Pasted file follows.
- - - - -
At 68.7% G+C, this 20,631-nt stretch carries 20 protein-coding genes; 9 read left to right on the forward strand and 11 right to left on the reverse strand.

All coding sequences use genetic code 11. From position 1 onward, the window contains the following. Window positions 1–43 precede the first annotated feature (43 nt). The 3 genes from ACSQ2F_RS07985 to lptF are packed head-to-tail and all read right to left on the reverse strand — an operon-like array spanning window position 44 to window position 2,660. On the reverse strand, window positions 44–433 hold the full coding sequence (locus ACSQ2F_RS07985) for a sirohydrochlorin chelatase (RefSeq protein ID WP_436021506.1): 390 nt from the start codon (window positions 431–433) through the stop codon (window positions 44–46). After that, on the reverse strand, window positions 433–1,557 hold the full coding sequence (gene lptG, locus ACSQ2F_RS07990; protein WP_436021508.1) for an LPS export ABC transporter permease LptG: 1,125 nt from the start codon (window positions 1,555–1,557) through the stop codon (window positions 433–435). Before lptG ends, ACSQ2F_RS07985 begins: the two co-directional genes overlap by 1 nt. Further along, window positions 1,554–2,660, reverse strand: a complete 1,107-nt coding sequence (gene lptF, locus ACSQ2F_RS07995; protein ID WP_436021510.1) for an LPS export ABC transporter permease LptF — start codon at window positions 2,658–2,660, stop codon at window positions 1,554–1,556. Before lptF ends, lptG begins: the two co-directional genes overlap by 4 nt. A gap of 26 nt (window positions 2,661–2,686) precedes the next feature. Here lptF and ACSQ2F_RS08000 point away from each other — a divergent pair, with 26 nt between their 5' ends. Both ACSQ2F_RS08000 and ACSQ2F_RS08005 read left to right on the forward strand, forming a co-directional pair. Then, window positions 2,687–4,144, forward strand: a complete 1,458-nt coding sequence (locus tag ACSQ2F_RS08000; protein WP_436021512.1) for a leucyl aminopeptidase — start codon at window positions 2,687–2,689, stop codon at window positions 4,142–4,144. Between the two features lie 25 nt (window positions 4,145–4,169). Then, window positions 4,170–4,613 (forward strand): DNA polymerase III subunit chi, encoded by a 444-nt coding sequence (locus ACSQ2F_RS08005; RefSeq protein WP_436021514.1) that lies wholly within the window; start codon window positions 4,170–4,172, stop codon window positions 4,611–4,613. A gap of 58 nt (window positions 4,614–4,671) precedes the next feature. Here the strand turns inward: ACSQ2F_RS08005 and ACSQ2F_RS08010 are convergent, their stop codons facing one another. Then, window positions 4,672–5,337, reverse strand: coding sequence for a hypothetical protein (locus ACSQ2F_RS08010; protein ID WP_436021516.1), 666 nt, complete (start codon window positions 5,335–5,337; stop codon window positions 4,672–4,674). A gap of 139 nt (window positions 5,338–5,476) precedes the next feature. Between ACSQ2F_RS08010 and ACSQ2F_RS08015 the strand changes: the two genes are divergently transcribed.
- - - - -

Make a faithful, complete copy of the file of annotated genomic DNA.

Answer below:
At 68.7% G+C, this 20,631-nt stretch carries 20 protein-coding genes; 9 read left to right on the forward strand and 11 right to left on the reverse strand.

All coding sequences use genetic code 11. From position 1 onward, the window contains the following. Window positions 1–43 precede the first annotated feature (43 nt). The 3 genes from ACSQ2F_RS07985 to lptF are packed head-to-tail and all read right to left on the reverse strand — an operon-like array spanning window position 44 to window position 2,660. On the reverse strand, window positions 44–433 hold the full coding sequence (locus ACSQ2F_RS07985) for a sirohydrochlorin chelatase (RefSeq protein ID WP_436021506.1): 390 nt from the start codon (window positions 431–433) through the stop codon (window positions 44–46). After that, on the reverse strand, window positions 433–1,557 hold the full coding sequence (gene lptG, locus ACSQ2F_RS07990; protein WP_436021508.1) for an LPS export ABC transporter permease LptG: 1,125 nt from the start codon (window positions 1,555–1,557) through the stop codon (window positions 433–435). Before lptG ends, ACSQ2F_RS07985 begins: the two co-directional genes overlap by 1 nt. Further along, window positions 1,554–2,660, reverse strand: a complete 1,107-nt coding sequence (gene lptF, locus ACSQ2F_RS07995; protein ID WP_436021510.1) for an LPS export ABC transporter permease LptF — start codon at window positions 2,658–2,660, stop codon at window positions 1,554–1,556. Before lptF ends, lptG begins: the two co-directional genes overlap by 4 nt. A gap of 26 nt (window positions 2,661–2,686) precedes the next feature. Here lptF and ACSQ2F_RS08000 point away from each other — a divergent pair, with 26 nt between their 5' ends. Both ACSQ2F_RS08000 and ACSQ2F_RS08005 read left to right on the forward strand, forming a co-directional pair. Then, window positions 2,687–4,144, forward strand: a complete 1,458-nt coding sequence (locus tag ACSQ2F_RS08000; protein WP_436021512.1) for a leucyl aminopeptidase — start codon at window positions 2,687–2,689, stop codon at window positions 4,142–4,144. Between the two features lie 25 nt (window positions 4,145–4,169). Then, window positions 4,170–4,613 (forward strand): DNA polymerase III subunit chi, encoded by a 444-nt coding sequence (locus ACSQ2F_RS08005; RefSeq protein WP_436021514.1) that lies wholly within the window; start codon window positions 4,170–4,172, stop codon window positions 4,611–4,613. A gap of 58 nt (window positions 4,614–4,671) precedes the next feature. Here the strand turns inward: ACSQ2F_RS08005 and ACSQ2F_RS08010 are convergent, their stop codons facing one another. Then, window positions 4,672–5,337, reverse strand: coding sequence for a hypothetical protein (locus ACSQ2F_RS08010; protein ID WP_436021516.1), 666 nt, complete (start codon window positions 5,335–5,337; stop codon window positions 4,672–4,674). A gap of 139 nt (window positions 5,338–5,476) precedes the next feature. Between ACSQ2F_RS08010 and ACSQ2F_RS08015 the strand changes: the two genes are divergently transcribed.